Dublin, July 6 2022 - Klarna, a leading global retail bank, payments, and shopping service today announced it will invest EUR 240,000 from its internal tax on carbon1 in Ireland-based company Silicate to accelerate growth in the carbon removal space and help permanently remove CO2 emissions from the atmosphere.
The partnership is part of Klarna’s unique sustainability approach, which focuses on investing funds from its internal carbon tax, which in 2022 amounted to USD 1.7 million, in a number of initiatives that tackle the most pressing challenges around climate change such as permanent carbon removal.
In the carbon removal space, Klarna is investing in a total of four projects2, including Silicate, which will potentially remove by 2030 11,587 metric tonnes of CO2 equivalents,, or the electricity consumption of over 2,000 households in a year.
Salah Said, Head of Sustainability at Klarna said: “We’re proud to partner with Silicate, a pioneer in the carbon removal space, to help permanently remove CO2 emissions from the atmosphere and mitigate the worst consequences of the climate crisis. Our objective is to create as much impact per dollar as possible and to be part of the solution to the climate crisis.”
Silicate is the first company in the world to use waste concrete to remove CO2 emissions. Silicate’s process involves taking returned and unused concrete from the construction sector and processing it into a fine dust. This dust is then applied to agricultural land, in much the same way as agricultural lime. By speeding up a natural geological process, the weathering of silicate minerals, the company is removing excess CO2 from the atmosphere and storing it.
Maurice Bryson, founder of Silicate said: “With the support of Klarna, Silicate will showcase its ability to permanently and safely remove triple-digit tonnes of carbon dioxide from the atmosphere. We hope that this partnership will enhance our ability to grow and help demonstrate the potential enhanced weathering has to address climate change.”
This year's selection of carbon removal companies builds on Klarna’s contribution to the Climate Transformation Fund, which is the fund run by Klarna’s strategic partner Milkywire with funds from Klarna’s tax on carbon that focuses on durable carbon removal, reforestation and forest protection, decarbonization, policy change and new technologies.
The CTF focuses on selecting effective and transformative projects across all sustainability areas, addressing the urgent needs for further investments in the climate action space. Klarna aims to continue making meaningful contributions to carbon removal initiatives and to add capacity to the CTF, hoping to inspire other companies to follow.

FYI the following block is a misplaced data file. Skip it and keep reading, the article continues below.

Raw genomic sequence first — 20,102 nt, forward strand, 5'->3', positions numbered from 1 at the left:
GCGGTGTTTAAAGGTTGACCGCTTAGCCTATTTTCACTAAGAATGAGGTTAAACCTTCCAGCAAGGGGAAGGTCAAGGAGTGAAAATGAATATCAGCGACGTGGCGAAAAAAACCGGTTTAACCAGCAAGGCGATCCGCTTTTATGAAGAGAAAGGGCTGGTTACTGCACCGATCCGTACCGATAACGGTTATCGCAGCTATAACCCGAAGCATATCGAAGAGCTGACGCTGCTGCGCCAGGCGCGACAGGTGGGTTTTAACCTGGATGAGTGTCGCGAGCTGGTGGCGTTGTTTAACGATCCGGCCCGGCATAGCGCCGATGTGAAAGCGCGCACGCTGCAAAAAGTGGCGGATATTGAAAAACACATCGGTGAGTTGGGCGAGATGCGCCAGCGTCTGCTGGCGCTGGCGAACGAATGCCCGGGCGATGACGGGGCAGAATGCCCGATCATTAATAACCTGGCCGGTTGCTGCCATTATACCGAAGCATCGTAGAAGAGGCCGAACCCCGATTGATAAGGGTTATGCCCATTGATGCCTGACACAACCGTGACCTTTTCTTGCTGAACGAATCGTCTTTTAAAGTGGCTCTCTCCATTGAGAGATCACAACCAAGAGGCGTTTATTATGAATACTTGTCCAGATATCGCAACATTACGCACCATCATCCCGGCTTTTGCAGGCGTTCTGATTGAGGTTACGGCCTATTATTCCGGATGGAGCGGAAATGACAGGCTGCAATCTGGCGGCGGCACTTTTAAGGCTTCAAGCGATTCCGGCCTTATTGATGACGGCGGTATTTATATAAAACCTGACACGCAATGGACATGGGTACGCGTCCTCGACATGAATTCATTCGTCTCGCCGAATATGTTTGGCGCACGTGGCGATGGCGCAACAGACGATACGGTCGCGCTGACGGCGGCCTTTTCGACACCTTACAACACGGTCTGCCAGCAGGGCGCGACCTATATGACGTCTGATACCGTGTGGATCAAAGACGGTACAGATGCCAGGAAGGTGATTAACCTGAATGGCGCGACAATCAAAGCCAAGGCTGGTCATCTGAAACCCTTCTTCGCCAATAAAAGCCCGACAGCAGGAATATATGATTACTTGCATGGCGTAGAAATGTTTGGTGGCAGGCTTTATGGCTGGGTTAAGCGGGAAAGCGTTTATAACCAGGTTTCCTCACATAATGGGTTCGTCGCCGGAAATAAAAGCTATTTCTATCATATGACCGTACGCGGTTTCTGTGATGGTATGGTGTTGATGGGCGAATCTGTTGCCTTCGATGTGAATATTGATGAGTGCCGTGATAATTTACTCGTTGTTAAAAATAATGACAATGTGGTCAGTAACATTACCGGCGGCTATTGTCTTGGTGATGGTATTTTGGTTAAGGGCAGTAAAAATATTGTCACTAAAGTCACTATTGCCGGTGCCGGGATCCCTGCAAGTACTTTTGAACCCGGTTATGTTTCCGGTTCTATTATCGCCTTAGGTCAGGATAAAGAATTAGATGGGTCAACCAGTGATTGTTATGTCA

While sponsoring impactful projects, Klarna also made progress in reducing its own emissions. In 2021 the company cut its own carbon emission intensity, which is Klarna’s total CO2 footprint by revenue generated in a business year, by 10 % and by 2030 the company aims to halve its emissions in line with the Paris agreement Klarna will regularly report greenhouse gas emissions and and by 2040 to operate at net-zero.
Klarna also encourages consumers to participate in the action, offering them the opportunity to donate to Silicate and other projects through a donation integration in its in app CO2 tracker, which allows its 150 million consumers across all markets to track the estimated carbon emissions of their purchases.
Note to editors:
1) Klarna follows the guidelines from the GHG Protocol Corporate Accounting and Reporting Standard, and the Corporate Value Chain (Scope 3) Accounting and Reporting Standard. The internal carbon tax is set at $100/tonne for all scope 1, 2 and travel emissions (remaining scope 3 emissions set at $10/tonne). In 2022, Klarna’s internal tax on carbon amounted to USD 1.67 million. For more information see Climate Report 2021.
2) In 2022, Klarna contributed USD 1.67 million to projects selected for the Climate Transformation Fund, including 715,000 to the WRLD foundation earmarked for projects within reforestation, nature protection and decarbonization, and USD 955,000 to four carbon removal initiatives, specifically USD 100,000 to Heirloom, USD 250,000 to Husk, USD 355,000 to Inter Earth and USD 250,000 to Silicate.